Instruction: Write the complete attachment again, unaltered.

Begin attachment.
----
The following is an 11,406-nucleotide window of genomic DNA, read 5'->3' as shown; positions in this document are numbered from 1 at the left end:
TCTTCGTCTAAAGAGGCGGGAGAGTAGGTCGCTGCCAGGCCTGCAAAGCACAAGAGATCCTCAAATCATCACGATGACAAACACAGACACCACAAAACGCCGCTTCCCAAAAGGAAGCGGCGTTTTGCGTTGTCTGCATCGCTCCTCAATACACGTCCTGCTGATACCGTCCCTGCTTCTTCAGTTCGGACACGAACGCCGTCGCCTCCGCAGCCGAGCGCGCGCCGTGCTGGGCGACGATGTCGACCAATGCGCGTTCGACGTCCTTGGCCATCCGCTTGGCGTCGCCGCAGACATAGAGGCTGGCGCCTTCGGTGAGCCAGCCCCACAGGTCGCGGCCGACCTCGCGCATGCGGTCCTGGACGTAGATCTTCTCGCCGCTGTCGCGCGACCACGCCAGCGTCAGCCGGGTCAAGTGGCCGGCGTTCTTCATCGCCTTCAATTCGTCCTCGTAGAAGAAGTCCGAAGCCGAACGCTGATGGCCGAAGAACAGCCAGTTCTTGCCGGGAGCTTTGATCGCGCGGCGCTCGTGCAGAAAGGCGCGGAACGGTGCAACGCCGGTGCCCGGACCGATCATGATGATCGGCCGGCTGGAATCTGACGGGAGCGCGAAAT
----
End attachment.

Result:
The following is an 11,406-nucleotide window of genomic DNA, read 5'->3' as shown; positions in this document are numbered from 1 at the left end:
TCTTCGTCTAAAGAGGCGGGAGAGTAGGTCGCTGCCAGGCCTGCAAAGCACAAGAGATCCTCAAATCATCACGATGACAAACACAGACACCACAAAACGCCGCTTCCCAAAAGGAAGCGGCGTTTTGCGTTGTCTGCATCGCTCCTCAATACACGTCCTGCTGATACCGTCCCTGCTTCTTCAGTTCGGACACGAACGCCGTCGCCTCCGCAGCCGAGCGCGCGCCGTGCTGGGCGACGATGTCGACCAATGCGCGTTCGACGTCCTTGGCCATCCGCTTGGCGTCGCCGCAGACATAGAGGCTGGCGCCTTCGGTGAGCCAGCCCCACAGGTCGCGGCCGACCTCGCGCATGCGGTCCTGGACGTAGATCTTCTCGCCGCTGTCGCGCGACCACGCCAGCGTCAGCCGGGTCAAGTGGCCGGCGTTCTTCATCGCCTTCAATTCGTCCTCGTAGAAGAAGTCCGAAGCCGAACGCTGATGGCCGAAGAACAGCCAGTTCTTGCCGGGAGCTTTGATCGCGCGGCGCTCGTGCAGAAAGGCGCGGAACGGTGCAACGCCGGTGCCCGGACCGATCATGATGATCGGCCGGCTGGAATCTGACGGGAGCGCGAAAT